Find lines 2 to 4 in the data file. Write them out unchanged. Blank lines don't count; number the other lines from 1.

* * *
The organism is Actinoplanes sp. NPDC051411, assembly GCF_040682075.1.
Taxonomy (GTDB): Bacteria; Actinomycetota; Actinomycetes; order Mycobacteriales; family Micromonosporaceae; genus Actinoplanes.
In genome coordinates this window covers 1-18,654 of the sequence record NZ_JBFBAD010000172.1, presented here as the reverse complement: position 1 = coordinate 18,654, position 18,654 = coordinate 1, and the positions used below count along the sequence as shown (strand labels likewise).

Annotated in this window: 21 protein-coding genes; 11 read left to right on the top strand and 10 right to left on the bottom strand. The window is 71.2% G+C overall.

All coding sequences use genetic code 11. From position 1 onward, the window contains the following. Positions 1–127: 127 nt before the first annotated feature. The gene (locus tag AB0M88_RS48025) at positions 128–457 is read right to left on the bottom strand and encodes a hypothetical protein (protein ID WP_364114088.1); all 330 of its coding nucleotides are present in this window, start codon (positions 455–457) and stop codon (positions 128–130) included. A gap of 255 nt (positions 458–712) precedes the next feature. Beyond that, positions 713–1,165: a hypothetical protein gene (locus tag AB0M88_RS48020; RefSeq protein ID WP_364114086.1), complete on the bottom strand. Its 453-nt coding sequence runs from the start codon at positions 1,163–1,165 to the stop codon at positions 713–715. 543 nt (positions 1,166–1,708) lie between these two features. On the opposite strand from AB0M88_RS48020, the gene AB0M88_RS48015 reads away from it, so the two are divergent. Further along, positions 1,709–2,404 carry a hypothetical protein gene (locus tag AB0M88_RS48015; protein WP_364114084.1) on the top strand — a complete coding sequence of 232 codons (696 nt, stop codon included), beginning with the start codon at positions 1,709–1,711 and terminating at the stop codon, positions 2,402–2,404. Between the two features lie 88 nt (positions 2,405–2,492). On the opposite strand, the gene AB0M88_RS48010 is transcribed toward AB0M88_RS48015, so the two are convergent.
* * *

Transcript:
Taxonomy (GTDB): Bacteria; Actinomycetota; Actinomycetes; order Mycobacteriales; family Micromonosporaceae; genus Actinoplanes.
In genome coordinates this window covers 1-18,654 of the sequence record NZ_JBFBAD010000172.1, presented here as the reverse complement: position 1 = coordinate 18,654, position 18,654 = coordinate 1, and the positions used below count along the sequence as shown (strand labels likewise).

Annotated in this window: 21 protein-coding genes; 11 read left to right on the top strand and 10 right to left on the bottom strand. The window is 71.2% G+C overall.